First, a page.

Lagrange's theorem

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The set of Lagrange is a mathematical theorem of group theory . In its simplest form it says that the cardinality (or order ) of each subgroup of a finite group shares its cardinality. It was named after the Italian mathematician Joseph-Louis Lagrange .


There are a group , a subgroup of , the Index of in , so the number of cosets of in , and the group order will be using designated.

Then applies


In particular, for both and also divisors of .

Proof of the theorem

For each, consider the left minor class .

It is a bijection between and , because the mapping is surjective due to the definition of a left secondary class and, according to the truncation rule, also injective. Thus all left secondary classes have the same power as the subgroup .

Since the secondary classes can be defined as equivalence classes of the equivalence relation , they provide a partition of . If one chooses a representative system of the secondary classes with the help of the axiom of choice , then one has a bijection between and through the mapping . After the definition of the index and the system of representatives, the following applies and thus one obtains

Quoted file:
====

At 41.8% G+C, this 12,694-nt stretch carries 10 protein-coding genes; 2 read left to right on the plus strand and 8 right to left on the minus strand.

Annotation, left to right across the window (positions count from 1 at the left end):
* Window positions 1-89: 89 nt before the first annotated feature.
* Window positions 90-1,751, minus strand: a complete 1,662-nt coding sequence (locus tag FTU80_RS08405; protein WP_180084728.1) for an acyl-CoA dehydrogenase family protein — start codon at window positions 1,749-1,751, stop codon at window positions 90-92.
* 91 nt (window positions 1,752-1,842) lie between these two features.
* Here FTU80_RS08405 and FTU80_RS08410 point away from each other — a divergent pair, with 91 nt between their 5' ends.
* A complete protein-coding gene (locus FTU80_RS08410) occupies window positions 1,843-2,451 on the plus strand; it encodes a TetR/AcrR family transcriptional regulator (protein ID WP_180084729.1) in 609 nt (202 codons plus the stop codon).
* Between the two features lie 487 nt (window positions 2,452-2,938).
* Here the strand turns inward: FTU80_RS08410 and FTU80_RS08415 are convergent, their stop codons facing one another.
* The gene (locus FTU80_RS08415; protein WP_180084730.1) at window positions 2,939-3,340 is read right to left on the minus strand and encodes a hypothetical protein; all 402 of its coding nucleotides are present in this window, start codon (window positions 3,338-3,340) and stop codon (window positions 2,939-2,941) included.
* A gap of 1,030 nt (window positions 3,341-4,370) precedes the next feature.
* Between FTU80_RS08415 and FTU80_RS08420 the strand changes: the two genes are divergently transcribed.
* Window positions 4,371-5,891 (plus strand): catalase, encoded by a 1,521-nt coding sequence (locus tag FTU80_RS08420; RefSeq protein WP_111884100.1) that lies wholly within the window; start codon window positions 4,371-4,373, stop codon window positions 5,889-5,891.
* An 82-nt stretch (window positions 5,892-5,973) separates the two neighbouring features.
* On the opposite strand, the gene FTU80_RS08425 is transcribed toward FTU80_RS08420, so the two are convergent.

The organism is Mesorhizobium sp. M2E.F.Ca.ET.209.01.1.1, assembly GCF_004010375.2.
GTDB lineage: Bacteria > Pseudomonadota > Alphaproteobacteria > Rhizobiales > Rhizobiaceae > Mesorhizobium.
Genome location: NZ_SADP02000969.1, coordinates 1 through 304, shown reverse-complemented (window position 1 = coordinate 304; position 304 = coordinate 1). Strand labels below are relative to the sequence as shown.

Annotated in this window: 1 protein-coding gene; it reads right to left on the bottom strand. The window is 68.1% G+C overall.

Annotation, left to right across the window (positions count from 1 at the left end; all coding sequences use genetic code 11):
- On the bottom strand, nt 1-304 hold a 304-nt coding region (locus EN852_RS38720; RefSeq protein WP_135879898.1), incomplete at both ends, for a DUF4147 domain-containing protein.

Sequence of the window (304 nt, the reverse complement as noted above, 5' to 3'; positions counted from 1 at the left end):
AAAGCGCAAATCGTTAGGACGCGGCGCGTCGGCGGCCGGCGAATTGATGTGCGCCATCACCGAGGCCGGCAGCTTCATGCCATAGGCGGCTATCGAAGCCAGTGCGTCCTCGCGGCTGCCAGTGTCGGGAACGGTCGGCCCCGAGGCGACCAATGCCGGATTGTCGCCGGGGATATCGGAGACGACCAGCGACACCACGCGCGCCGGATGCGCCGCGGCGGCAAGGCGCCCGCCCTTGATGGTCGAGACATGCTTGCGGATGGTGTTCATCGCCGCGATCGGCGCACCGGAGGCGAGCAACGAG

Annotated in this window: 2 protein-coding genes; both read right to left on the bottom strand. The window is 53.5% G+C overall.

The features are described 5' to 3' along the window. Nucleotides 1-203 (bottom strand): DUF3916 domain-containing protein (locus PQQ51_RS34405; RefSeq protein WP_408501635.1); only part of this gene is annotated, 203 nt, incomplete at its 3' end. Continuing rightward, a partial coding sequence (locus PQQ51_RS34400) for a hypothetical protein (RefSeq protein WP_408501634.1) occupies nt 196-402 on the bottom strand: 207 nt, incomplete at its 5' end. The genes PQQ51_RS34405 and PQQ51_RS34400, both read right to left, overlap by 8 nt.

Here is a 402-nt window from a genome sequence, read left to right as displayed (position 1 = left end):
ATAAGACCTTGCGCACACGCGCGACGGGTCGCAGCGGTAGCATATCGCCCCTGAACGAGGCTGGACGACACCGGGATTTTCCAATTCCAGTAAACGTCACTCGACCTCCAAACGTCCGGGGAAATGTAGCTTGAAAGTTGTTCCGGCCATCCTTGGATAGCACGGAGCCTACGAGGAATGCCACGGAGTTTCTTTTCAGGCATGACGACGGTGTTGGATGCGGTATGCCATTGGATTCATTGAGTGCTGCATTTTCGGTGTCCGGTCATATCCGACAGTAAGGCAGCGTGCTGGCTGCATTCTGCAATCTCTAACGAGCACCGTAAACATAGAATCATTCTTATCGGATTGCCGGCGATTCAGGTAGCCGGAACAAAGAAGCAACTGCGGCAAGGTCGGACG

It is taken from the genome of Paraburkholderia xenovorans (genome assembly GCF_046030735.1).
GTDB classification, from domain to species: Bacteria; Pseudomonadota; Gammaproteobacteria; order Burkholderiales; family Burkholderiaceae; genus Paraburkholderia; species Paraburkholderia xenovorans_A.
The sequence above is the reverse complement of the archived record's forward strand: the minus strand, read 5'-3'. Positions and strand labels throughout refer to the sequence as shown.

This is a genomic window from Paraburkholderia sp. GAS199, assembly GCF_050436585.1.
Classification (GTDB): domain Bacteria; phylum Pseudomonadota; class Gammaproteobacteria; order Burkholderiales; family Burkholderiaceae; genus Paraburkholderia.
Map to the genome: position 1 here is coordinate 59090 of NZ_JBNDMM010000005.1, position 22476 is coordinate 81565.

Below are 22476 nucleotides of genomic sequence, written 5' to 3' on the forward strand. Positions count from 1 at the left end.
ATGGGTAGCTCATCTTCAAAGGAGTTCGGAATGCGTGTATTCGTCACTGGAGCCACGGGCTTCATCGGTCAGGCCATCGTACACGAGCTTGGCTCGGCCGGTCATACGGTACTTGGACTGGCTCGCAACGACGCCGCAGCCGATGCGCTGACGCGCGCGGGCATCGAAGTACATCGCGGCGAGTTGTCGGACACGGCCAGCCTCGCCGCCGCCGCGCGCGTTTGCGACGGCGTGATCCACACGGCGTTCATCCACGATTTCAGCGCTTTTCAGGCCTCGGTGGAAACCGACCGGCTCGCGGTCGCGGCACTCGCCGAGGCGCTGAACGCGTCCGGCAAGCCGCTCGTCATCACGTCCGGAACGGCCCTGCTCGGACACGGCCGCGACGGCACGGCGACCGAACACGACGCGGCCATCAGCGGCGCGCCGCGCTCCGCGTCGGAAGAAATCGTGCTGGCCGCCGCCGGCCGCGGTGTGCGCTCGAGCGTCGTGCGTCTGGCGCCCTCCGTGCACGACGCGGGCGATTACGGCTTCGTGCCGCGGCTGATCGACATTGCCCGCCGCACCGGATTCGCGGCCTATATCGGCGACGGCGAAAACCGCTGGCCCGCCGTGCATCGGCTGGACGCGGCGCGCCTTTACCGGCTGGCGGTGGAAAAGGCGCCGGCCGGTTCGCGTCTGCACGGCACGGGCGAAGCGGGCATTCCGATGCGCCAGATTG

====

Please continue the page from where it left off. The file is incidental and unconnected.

which was to be proved.


Since the order of a group element is precisely the order of the subgroup that is generated by this element, it follows from Lagrange's theorem that the order of a group element always shares the order of the group.

From this result one gets directly the little Fermat's theorem from number theory and as a further generalization Euler's theorem .

Finite groups, whose group order is a prime number , are cyclic and simple according to Lagrange's theorem . Since the group order is a prime number, according to Lagrange's theorem, there can only be the trivial subgroups and thus every non-neutral element already creates the whole group and there are only the trivial normal divisors.


Be a group, subgroups. Then one obtains by applying Lagrange's theorem twice

If you choose , you get Lagrange's theorem again.

Subgroups of a given order

With Lagrange's theorem one has a necessary criterion for the existence of a subgroup of a certain order for finite groups . However, the criterion is not sufficient , that is, in general, for finite groups there is not a subgroup that has this order for every divisor of the group order. The smallest group that makes this clear is the group . has elements, but no subgroup of order .

Nevertheless, there are certain groups, which for every part of the group order also have a subgroup of this order. The cyclic groups are an example . There are also sentences that guarantee the existence of subgroups of certain orders. An example of this are the Sylow sentences .


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